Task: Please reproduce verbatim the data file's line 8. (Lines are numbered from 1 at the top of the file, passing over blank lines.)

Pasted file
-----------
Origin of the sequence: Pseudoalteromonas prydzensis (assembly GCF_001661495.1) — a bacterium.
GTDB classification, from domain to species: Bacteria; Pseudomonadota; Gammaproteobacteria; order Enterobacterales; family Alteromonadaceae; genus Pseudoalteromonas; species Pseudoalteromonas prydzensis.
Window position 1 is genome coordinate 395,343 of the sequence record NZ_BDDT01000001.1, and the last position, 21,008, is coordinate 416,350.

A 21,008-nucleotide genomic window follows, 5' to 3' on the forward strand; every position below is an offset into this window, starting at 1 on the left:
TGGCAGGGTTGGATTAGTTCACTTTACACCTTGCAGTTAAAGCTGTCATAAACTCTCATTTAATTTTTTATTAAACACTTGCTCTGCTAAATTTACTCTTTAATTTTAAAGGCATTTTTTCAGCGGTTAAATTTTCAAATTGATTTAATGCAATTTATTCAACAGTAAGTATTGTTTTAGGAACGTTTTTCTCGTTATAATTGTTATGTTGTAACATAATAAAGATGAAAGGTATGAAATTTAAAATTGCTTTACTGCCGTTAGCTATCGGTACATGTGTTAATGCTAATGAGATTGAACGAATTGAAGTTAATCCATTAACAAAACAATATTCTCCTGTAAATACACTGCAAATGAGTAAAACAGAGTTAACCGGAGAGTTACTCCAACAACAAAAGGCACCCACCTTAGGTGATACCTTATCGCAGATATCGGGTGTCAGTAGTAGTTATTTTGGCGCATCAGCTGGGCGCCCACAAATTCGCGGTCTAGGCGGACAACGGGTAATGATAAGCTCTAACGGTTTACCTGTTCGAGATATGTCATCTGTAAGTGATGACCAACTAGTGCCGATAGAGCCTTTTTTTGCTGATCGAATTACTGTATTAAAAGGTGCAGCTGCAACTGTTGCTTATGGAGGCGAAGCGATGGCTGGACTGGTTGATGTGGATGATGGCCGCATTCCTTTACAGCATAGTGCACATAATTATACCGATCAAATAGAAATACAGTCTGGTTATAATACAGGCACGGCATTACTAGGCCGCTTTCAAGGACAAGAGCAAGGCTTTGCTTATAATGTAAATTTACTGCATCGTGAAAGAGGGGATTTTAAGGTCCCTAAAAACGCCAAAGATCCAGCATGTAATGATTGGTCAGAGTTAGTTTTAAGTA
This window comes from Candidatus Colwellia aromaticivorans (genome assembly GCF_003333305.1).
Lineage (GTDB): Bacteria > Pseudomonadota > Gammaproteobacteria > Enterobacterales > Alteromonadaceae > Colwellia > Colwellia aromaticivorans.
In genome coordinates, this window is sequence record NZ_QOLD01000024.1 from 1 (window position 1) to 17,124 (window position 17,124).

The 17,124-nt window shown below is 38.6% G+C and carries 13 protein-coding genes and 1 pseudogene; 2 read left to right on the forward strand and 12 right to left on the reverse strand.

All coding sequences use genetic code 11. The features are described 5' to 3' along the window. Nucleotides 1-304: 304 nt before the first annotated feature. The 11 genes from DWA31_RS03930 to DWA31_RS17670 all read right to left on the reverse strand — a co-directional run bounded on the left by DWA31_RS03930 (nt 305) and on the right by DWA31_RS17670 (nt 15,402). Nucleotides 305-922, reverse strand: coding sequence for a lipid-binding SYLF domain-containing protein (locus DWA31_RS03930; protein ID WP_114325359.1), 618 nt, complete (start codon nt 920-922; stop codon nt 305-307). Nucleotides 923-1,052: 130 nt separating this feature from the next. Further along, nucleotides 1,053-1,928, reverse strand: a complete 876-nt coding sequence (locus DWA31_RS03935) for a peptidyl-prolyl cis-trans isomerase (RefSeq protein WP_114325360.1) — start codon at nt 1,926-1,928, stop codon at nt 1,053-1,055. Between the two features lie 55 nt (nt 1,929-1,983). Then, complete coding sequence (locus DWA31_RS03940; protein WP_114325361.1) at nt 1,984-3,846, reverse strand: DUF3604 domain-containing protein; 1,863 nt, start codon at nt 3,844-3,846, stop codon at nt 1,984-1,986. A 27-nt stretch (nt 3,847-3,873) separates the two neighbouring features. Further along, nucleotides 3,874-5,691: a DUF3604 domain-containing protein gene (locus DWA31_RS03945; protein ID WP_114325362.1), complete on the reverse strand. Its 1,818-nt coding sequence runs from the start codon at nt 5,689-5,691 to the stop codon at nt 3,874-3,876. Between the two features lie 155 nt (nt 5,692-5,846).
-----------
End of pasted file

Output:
In genome coordinates, this window is sequence record NZ_QOLD01000024.1 from 1 (window position 1) to 17,124 (window position 17,124).